Phi Beta Cons

Oxford Disinvites a Debate

The opposition to free speech where the speaker is presumably going to say things that could upset some thin-skinned campus groups has led to a great many “disinvitations” for people who have been asked to speak is well known here. As we read in this College Fix piece, the same mentality is found in Britain. Oxford had scheduled a debate between two men over the morality of abortion, but an irate feminist group protested that men should not be allowed to debate what they regard as “their” issue. Oxford caved. No debate.

I used to teach logic years ago, and one of the fallacies I tried to teach my students to spot was the ad hominem circumstantial. That is the fallacy of claiming to have refuted someone’s argument by pointing to some circumstance about the person making the argument, rather than showing a fault in the argument itself. This case is an interesting variant — pointing to a circumstance about the person to prevent him from making an argument at all.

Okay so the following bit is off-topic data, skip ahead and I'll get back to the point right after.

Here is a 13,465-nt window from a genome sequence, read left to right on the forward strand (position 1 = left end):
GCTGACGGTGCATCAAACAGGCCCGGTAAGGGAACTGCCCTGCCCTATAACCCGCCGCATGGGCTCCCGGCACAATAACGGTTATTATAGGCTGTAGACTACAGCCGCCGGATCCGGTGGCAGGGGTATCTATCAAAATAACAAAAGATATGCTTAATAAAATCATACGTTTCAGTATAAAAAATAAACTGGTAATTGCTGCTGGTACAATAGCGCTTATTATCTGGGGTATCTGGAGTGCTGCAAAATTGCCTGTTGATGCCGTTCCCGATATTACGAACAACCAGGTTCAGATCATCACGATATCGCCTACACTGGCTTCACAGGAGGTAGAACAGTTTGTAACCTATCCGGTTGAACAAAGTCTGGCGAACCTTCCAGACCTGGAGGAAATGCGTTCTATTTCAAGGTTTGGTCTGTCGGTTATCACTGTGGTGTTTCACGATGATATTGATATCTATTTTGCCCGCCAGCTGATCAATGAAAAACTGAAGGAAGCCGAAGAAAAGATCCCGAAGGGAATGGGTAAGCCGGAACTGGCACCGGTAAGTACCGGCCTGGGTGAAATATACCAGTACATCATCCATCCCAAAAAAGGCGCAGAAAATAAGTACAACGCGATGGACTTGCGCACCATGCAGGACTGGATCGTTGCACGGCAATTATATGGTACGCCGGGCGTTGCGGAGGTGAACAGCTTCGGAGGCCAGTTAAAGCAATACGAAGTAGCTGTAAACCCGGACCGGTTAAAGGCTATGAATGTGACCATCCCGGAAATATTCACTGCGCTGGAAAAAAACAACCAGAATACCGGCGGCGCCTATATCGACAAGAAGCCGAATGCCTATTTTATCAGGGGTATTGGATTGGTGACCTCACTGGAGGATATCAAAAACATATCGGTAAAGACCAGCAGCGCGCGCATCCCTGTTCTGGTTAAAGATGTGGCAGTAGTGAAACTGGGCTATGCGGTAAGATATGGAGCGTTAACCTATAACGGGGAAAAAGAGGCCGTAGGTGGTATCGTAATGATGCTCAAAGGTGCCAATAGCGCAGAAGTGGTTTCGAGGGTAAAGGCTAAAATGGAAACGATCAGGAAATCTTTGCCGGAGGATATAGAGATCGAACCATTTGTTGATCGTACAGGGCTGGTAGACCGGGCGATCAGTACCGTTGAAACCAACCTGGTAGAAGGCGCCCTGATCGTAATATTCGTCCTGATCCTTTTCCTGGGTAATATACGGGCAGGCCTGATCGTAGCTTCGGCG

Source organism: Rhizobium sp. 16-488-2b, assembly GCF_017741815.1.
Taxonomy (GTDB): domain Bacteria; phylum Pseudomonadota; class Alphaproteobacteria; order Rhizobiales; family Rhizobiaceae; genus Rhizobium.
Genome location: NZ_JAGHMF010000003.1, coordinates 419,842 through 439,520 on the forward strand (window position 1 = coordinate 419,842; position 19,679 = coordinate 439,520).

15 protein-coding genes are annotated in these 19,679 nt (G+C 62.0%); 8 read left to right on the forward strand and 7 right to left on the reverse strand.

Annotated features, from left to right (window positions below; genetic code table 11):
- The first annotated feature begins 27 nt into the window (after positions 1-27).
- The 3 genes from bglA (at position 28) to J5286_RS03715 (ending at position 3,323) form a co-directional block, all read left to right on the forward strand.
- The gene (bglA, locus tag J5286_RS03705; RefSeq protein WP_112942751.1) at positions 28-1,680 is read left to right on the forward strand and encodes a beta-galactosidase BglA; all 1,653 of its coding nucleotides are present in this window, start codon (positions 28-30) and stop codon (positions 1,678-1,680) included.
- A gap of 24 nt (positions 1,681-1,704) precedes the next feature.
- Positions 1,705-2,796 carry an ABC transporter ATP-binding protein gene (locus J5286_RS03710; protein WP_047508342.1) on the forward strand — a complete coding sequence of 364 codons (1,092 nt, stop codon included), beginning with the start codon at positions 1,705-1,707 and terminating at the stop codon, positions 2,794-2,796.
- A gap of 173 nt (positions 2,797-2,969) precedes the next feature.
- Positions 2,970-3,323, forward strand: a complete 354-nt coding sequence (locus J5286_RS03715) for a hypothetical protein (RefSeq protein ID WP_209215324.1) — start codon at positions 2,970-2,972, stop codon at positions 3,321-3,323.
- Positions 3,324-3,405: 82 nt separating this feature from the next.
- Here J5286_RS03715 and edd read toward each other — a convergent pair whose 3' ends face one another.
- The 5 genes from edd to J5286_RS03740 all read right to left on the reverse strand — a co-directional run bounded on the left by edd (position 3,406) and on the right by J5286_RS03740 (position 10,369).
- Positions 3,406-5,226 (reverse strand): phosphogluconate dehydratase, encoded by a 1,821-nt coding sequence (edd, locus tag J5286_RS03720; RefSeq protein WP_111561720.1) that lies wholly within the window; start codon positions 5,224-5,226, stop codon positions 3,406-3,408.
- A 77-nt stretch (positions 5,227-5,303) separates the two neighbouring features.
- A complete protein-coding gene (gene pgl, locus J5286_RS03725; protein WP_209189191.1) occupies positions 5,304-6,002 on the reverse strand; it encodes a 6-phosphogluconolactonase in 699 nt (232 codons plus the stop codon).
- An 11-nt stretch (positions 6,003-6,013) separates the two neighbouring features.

Here again we see the authoritarian nature of modern “liberalism.” It was always about expanding the scope and power of the state, and that includes the power to shut down debate.

George Leef is the the director of editorial content at the James G. Martin Center for Academic Renewal.


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